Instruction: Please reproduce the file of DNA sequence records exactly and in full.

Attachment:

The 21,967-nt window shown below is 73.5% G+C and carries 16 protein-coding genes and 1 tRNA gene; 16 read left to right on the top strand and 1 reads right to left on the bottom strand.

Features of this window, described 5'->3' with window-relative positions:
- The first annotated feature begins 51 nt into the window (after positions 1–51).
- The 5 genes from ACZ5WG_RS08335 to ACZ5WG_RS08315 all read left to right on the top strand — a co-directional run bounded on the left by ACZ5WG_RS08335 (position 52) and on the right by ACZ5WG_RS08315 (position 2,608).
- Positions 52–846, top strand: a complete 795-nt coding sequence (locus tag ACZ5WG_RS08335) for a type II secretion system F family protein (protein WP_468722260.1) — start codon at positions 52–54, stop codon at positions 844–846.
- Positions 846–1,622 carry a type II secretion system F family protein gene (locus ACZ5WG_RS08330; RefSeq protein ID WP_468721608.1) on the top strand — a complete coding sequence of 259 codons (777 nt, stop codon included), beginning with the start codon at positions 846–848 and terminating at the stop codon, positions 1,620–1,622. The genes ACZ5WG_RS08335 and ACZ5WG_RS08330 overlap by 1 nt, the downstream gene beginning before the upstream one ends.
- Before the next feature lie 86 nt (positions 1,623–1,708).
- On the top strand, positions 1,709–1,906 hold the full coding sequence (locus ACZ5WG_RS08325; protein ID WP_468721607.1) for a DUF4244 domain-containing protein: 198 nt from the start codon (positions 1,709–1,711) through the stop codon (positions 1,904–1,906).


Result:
The 21,967-nt window shown below is 73.5% G+C and carries 16 protein-coding genes and 1 tRNA gene; 16 read left to right on the top strand and 1 reads right to left on the bottom strand.

Features of this window, described 5'->3' with window-relative positions:
- The first annotated feature begins 51 nt into the window (after positions 1–51).
- The 5 genes from ACZ5WG_RS08335 to ACZ5WG_RS08315 all read left to right on the top strand — a co-directional run bounded on the left by ACZ5WG_RS08335 (position 52) and on the right by ACZ5WG_RS08315 (position 2,608).
- Positions 52–846, top strand: a complete 795-nt coding sequence (locus tag ACZ5WG_RS08335) for a type II secretion system F family protein (protein WP_468722260.1) — start codon at positions 52–54, stop codon at positions 844–846.
- Positions 846–1,622 carry a type II secretion system F family protein gene (locus ACZ5WG_RS08330; RefSeq protein ID WP_468721608.1) on the top strand — a complete coding sequence of 259 codons (777 nt, stop codon included), beginning with the start codon at positions 846–848 and terminating at the stop codon, positions 1,620–1,622. The genes ACZ5WG_RS08335 and ACZ5WG_RS08330 overlap by 1 nt, the downstream gene beginning before the upstream one ends.
- Before the next feature lie 86 nt (positions 1,623–1,708).
- On the top strand, positions 1,709–1,906 hold the full coding sequence (locus ACZ5WG_RS08325; protein ID WP_468721607.1) for a DUF4244 domain-containing protein: 198 nt from the start codon (positions 1,709–1,711) through the stop codon (positions 1,904–1,906).